Get down, make love



Stripping the sound down to nothing again, we have something slightly less minimalist to open the second side. Specifically, we have innuendo and weird noises.

It’s obviously brilliant.

Get down, make love.

On most levels, it lacks subtlety, although for Queen, it’s surprisingly sparse, oddly broken up. That the bridge is made of actual rock is the most out of place thing here, everything else is reassuringly off-kilter.

First the filth.

You take my body –

I give you heat

You say you’re hungry

I give you meat

I suck your mind

You blow my head

Make love, –

Inside your bed

Like I say, subtlety isn’t the strong point here. In fact, the absence of innuendo is what makes it stand out. There is only one way of understanding it, and it’s oddly surprising to hear the often sexual band push it right out there.

Freddie is horny, is what we’re saying here. And he wants everyone else to be horny too.

The fact that he decides to do this with such an oddly structured song, all tense bass thunks, and tiny interjections from drums and vocal and all sorts.

There’s one point where a break is played first on piano, then a moment later repeated on drums. That’s an odd moment, but it works perfectly.

There’s an agonising tension to the bulk of the song. A deeply suggestive abruptness, only briefly is movement actually permitted, for those brief bridges, which are actually when the vocals start pulling against each other. The tension is maintained, even as it is released

Every time I get hot

You wanna cool down

Everytime I get high

You say you wanna come down

You say it’s enough

In fact it’s too much,

Actually, reading that back, it’s creepy as fuck.

And so is the solo.

An unsettling mass of harmoniser guitar effects and vocal moans and loops. Definitively one of those times when they would’ve been accused of using synths. This is why we get those statements, it’s because people don’t believe quite how they make this sort of mass of noise.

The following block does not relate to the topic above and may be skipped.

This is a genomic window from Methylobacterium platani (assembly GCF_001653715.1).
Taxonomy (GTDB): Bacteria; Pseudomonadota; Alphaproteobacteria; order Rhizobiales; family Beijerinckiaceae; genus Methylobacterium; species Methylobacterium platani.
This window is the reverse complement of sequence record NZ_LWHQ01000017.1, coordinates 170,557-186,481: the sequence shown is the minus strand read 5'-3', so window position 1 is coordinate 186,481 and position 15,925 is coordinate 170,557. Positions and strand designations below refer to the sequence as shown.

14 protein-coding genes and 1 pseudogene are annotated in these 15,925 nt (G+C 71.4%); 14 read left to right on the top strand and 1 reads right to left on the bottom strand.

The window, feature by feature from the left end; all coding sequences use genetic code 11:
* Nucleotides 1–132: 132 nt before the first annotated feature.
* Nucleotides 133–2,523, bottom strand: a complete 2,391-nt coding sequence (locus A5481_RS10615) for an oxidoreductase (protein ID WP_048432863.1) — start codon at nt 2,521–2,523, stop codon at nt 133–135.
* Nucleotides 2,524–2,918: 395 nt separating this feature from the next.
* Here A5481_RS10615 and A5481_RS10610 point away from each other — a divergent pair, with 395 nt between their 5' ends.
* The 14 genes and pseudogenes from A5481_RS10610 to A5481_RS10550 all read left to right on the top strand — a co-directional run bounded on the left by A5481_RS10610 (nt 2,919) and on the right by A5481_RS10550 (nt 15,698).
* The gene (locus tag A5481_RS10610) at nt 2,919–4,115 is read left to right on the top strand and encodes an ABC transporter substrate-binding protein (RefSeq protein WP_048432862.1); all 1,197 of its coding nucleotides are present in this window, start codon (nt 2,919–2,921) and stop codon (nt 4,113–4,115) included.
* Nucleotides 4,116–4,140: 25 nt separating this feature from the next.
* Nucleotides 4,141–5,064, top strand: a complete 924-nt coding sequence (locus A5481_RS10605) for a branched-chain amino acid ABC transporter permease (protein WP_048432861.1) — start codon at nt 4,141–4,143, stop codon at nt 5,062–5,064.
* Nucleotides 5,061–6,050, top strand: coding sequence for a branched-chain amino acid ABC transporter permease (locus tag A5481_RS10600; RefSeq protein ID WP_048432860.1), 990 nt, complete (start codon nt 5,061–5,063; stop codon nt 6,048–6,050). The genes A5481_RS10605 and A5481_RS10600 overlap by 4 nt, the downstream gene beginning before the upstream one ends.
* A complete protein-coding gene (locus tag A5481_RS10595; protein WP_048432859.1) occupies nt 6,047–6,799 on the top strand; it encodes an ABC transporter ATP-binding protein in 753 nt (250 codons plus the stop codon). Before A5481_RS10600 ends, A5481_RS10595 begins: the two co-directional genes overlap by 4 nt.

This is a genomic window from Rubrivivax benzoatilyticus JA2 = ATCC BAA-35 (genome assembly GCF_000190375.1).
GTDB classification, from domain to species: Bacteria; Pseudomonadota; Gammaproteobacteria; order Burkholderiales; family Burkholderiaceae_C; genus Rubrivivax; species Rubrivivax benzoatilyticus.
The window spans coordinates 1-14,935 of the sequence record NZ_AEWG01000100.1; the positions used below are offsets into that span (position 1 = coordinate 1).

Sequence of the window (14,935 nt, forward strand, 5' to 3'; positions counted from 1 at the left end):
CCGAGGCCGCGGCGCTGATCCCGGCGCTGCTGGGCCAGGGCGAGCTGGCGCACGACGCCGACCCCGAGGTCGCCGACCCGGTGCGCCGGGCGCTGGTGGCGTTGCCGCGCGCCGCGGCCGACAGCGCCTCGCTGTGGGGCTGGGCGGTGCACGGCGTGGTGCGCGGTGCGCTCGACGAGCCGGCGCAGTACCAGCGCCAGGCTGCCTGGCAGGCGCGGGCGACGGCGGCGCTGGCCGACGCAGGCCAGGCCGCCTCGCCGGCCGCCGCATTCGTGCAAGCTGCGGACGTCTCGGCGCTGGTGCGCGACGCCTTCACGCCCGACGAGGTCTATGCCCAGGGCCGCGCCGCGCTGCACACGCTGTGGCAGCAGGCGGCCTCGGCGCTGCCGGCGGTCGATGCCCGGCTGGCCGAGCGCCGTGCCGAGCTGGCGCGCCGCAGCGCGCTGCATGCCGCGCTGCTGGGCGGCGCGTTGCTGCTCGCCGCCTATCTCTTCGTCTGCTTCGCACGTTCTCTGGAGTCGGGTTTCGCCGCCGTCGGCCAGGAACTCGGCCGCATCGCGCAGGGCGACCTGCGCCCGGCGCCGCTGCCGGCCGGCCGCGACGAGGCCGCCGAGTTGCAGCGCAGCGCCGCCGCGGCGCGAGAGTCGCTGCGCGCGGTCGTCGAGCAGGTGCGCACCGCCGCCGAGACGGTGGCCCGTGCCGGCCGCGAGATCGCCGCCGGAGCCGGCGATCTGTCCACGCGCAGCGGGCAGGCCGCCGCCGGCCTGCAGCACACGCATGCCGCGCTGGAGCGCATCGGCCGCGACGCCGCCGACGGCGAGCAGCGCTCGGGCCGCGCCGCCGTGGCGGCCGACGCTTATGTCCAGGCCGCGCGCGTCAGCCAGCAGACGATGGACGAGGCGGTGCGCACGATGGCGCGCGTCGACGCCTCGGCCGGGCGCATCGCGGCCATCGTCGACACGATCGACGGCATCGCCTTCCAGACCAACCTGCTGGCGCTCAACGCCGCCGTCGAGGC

It’s a Bosch painting of a solo, something to get lost and scared in. The vivid sexuality of the song apparently becomes much too much, and Freddie descends into a psychedelic hellscape.

It’s too much even for Nine Inch Nails to do more than imply.

Cackling terror overwhelms, and as we fall back, it pulls back to chorus.

It’s just another expression of bombastic strangeness, the weirdest part of this relatively restrained album. It almost feels like a satire of the overwhelmingly raw sexual undertone to much rock of the era. It pulls it to the surface, and then lifts it up a bit, making it absurd and weird and stupid and real.

Which feels right. In some ways it’s tame, in others it’s extreme, but it certainly feels honest, despite the over the topness of it all.

It’s obviously marvellous, just for being simultaneously so damn Queen, and so unlike anything else they’ve produced. I imagine many would be baffled by it’s existence, while also instantly recognising Freddie’s direct kind of coyness.

And yeah. The Nine Inch Nails one sounds roughly as you’d expect. Mostly interesting for Trent Reznor attempting to make the phrase ‘make love’ sound angry.

Which I guess is the core of this. Even at Freddie’s most sexually forward, it’s all about the love.


Queen: An Exploded Diagram is me having big and little thoughts about every Queen song in chronological order. If you want to support me, making it more financially viable and easier to explain to people at parties, please back my patreon.

Illustration by Emma.

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